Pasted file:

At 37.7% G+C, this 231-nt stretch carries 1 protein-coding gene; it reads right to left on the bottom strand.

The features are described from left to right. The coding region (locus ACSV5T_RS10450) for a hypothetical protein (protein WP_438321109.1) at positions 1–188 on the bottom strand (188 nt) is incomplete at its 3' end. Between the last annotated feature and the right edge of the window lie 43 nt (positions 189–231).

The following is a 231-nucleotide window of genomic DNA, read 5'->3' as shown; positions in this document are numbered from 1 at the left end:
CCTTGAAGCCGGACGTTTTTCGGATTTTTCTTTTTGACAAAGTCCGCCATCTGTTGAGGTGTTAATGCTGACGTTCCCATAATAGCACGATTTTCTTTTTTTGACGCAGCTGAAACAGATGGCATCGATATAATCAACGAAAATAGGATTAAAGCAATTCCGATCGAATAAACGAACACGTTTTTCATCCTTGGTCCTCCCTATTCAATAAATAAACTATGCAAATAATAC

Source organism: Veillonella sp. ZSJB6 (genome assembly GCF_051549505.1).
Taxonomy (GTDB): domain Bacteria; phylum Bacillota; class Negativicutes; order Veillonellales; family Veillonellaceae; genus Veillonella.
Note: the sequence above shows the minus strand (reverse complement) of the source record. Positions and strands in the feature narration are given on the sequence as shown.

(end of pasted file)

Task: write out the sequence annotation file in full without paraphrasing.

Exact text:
At 37.7% G+C, this 231-nt stretch carries 1 protein-coding gene; it reads right to left on the bottom strand.

The features are described from left to right. The coding region (locus ACSV5T_RS10450) for a hypothetical protein (protein WP_438321109.1) at positions 1–188 on the bottom strand (188 nt) is incomplete at its 3' end. Between the last annotated feature and the right edge of the window lie 43 nt (positions 189–231).

The following is a 231-nucleotide window of genomic DNA, read 5'->3' as shown; positions in this document are numbered from 1 at the left end:
CCTTGAAGCCGGACGTTTTTCGGATTTTTCTTTTTGACAAAGTCCGCCATCTGTTGAGGTGTTAATGCTGACGTTCCCATAATAGCACGATTTTCTTTTTTTGACGCAGCTGAAACAGATGGCATCGATATAATCAACGAAAATAGGATTAAAGCAATTCCGATCGAATAAACGAACACGTTTTTCATCCTTGGTCCTCCCTATTCAATAAATAAACTATGCAAATAATAC

Source organism: Veillonella sp. ZSJB6 (genome assembly GCF_051549505.1).
Taxonomy (GTDB): domain Bacteria; phylum Bacillota; class Negativicutes; order Veillonellales; family Veillonellaceae; genus Veillonella.
Note: the sequence above shows the minus strand (reverse complement) of the source record. Positions and strands in the feature narration are given on the sequence as shown.